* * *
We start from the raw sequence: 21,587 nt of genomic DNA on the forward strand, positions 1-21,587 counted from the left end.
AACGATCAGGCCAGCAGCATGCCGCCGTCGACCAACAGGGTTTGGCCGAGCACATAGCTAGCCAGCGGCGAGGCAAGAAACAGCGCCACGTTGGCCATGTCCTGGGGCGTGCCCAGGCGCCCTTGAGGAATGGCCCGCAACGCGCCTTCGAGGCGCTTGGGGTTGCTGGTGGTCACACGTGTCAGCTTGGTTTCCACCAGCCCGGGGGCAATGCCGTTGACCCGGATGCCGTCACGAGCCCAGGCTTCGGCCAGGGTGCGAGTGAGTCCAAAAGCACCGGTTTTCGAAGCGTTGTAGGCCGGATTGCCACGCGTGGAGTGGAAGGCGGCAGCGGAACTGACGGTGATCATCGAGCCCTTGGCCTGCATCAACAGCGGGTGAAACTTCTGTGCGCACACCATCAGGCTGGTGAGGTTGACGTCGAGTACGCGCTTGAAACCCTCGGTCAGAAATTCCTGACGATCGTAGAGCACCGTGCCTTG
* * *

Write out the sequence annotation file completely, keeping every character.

We start from the raw sequence: 21,587 nt of genomic DNA on the forward strand, positions 1-21,587 counted from the left end.
AACGATCAGGCCAGCAGCATGCCGCCGTCGACCAACAGGGTTTGGCCGAGCACATAGCTAGCCAGCGGCGAGGCAAGAAACAGCGCCACGTTGGCCATGTCCTGGGGCGTGCCCAGGCGCCCTTGAGGAATGGCCCGCAACGCGCCTTCGAGGCGCTTGGGGTTGCTGGTGGTCACACGTGTCAGCTTGGTTTCCACCAGCCCGGGGGCAATGCCGTTGACCCGGATGCCGTCACGAGCCCAGGCTTCGGCCAGGGTGCGAGTGAGTCCAAAAGCACCGGTTTTCGAAGCGTTGTAGGCCGGATTGCCACGCGTGGAGTGGAAGGCGGCAGCGGAACTGACGGTGATCATCGAGCCCTTGGCCTGCATCAACAGCGGGTGAAACTTCTGTGCGCACACCATCAGGCTGGTGAGGTTGACGTCGAGTACGCGCTTGAAACCCTCGGTCAGAAATTCCTGACGATCGTAGAGCACCGTGCCTTG